The military payroll around Charleston is about to take another hit as hundreds of civilians who stock and service equipment for the Army’s “pre-positioned” ships have received layoff notices.

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The letters, issued by contractor Honeywell, mean a minimum of 320 people will be out of work, likely in September, a spokesman said.

The cuts cover professions of all types, including mechanics, drivers, computer operators and technicians who support the command known as Army Strategic Logistics Activity Charleston.

The work involved includes repairs and upkeep on a variety of ready-to-roll cargo, including armored vehicles, military technology, generators and even foodstuffs needed for a quick response to most any global hot spot.

Local defense industry watchers say the ships can carry enough ammunition, food, water, fuel, equipment and other supplies to sustain up to 20,000 troops and armor for up to 15 days.

A Honeywell official said Monday that notifications issued under Worker Adjustment and Retraining Notification Act were sent out about a week ago after the reductions were originally announced in May. WARN letters are required by the Department of Labor for most employers with 100 or more employees as a form of notification sent at least 60 calendar days in advance of plant closings or mass layoffs.

Honeywell spokesman Steve Brecken pegged the announcement to budgetary issues coming out of the Pentagon.

“The U.S. Army is delaying the ship maintenance performed by our Goose Creek employees, which means less work at the site,” said Brecken, director of Global Media and Analyst Relations at Honeywell Aerospace.

As a result, the company has had to adjust staffing to fit a decreased workload, he added. “This, unfortunately, means layoffs that will likely begin in September,” Brecken said.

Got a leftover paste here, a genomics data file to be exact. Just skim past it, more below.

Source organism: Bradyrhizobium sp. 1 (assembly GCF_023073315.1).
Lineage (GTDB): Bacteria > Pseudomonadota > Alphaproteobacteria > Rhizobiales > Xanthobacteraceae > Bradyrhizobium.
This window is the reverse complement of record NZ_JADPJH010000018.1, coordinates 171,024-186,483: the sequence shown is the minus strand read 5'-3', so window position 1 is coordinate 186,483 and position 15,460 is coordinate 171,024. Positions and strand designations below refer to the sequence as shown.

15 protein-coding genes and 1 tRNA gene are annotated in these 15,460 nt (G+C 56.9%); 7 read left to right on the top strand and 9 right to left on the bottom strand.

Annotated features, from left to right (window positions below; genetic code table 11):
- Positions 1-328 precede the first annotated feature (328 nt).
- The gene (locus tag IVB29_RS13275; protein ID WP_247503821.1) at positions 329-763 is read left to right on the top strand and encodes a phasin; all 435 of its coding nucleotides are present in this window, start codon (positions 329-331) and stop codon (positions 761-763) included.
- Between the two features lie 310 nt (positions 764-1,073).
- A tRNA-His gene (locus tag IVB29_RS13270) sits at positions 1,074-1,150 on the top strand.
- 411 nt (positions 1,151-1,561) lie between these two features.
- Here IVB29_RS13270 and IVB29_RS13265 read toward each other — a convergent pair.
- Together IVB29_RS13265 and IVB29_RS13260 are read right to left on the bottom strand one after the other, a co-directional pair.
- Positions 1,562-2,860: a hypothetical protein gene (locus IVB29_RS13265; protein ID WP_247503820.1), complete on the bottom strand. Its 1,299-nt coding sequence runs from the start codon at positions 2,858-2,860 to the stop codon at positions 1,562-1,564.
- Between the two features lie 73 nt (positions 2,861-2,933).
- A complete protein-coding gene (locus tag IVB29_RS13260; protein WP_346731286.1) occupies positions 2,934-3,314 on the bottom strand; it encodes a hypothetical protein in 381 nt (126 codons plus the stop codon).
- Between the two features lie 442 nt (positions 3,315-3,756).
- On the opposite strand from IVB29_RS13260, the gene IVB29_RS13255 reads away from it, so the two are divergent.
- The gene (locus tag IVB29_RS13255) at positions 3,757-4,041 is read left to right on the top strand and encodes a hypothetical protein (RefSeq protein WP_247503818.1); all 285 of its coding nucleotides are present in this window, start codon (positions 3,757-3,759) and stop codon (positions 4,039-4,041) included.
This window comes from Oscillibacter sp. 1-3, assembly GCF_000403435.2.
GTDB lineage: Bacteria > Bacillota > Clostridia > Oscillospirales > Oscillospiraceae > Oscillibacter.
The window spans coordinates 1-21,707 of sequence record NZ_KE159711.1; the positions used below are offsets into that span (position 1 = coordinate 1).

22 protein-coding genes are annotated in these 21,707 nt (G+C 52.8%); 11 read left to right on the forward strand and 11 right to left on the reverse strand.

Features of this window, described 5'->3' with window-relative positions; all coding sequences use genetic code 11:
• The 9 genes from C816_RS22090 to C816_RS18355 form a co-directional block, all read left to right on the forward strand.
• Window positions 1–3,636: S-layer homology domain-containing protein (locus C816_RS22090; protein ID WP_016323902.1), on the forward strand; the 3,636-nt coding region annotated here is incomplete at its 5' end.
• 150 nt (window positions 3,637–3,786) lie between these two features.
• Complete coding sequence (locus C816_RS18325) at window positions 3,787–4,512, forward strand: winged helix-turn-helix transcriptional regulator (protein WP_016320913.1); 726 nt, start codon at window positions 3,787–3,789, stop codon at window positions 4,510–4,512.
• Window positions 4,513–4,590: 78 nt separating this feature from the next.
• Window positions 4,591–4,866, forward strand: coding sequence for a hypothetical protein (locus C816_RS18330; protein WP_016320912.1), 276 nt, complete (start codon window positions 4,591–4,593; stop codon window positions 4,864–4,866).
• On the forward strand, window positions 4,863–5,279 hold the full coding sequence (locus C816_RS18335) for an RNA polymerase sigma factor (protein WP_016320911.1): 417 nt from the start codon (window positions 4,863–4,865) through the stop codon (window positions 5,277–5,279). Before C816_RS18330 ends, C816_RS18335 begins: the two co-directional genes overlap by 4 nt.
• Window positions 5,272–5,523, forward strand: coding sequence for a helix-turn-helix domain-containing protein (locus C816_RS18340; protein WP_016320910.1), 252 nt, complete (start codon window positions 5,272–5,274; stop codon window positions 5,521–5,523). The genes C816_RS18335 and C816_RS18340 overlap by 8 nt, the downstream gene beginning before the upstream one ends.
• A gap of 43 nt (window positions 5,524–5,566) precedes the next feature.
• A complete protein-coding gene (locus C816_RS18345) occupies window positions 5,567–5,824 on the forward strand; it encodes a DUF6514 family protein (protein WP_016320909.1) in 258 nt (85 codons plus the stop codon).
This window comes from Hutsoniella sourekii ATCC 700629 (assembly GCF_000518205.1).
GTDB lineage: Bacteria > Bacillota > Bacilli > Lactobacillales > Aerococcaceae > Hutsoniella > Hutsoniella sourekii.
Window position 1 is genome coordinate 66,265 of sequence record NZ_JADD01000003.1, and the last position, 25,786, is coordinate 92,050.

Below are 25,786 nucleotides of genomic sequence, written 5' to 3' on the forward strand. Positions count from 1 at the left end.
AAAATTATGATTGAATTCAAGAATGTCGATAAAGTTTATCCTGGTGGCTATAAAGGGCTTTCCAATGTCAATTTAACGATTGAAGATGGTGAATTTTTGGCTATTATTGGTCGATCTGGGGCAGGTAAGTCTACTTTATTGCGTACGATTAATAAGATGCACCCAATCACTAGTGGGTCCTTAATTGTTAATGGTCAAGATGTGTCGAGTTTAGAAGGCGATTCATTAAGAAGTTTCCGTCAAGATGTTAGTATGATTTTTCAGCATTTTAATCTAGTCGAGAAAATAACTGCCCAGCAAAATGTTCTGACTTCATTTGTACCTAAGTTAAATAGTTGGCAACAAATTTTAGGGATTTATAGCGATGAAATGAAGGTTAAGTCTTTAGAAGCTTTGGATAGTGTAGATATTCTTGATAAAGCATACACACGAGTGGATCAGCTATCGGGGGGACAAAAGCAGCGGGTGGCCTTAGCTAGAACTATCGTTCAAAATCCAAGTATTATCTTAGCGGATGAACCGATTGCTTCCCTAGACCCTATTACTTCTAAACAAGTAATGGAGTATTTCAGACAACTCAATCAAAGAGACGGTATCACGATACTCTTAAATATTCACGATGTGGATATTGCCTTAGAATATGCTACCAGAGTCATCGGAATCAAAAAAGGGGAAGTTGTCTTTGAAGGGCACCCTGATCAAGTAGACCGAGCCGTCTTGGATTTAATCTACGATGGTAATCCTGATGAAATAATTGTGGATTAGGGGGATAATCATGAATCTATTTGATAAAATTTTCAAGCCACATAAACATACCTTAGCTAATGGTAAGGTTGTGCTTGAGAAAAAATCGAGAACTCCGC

The employees will receive applicable severance packages, he said.

Honeywell’s alert follows another huge payroll hit now being absorbed across the Lowcountry and state, as a minimum 4,300 civilians who work for various Department of Defense installations around Charleston face the first week of their mandatory federal furloughs.

The reductions, which are part of Congress’ mandatory budget cuts known as the Sequester, mean employees will stay home one day out of every five without pay. The period will run for the 11 weeks, or through the end of September. The math means that local defense employees will lose 20 percent of their take-home pay.

Mary Graham, who follows defense issues for the Charleston Metro Chamber of Commerce, said the loss of the Honeywell jobs could be significant since they represent skilled labor and tend to be high-paying.

Another downside, she said, is that if the jobs are restored at some point down the road, many people who previously were let go could have already left the area seeking work elsewhere.

There are eight ships in the Army fleet, Graham said, both in Charleston and in strategic sites around the globe. The ships rotate in port periodically, where all the equipment is removed, checked, updated and reloaded, she said.

Reach Schuyler Kropf at 937-5551.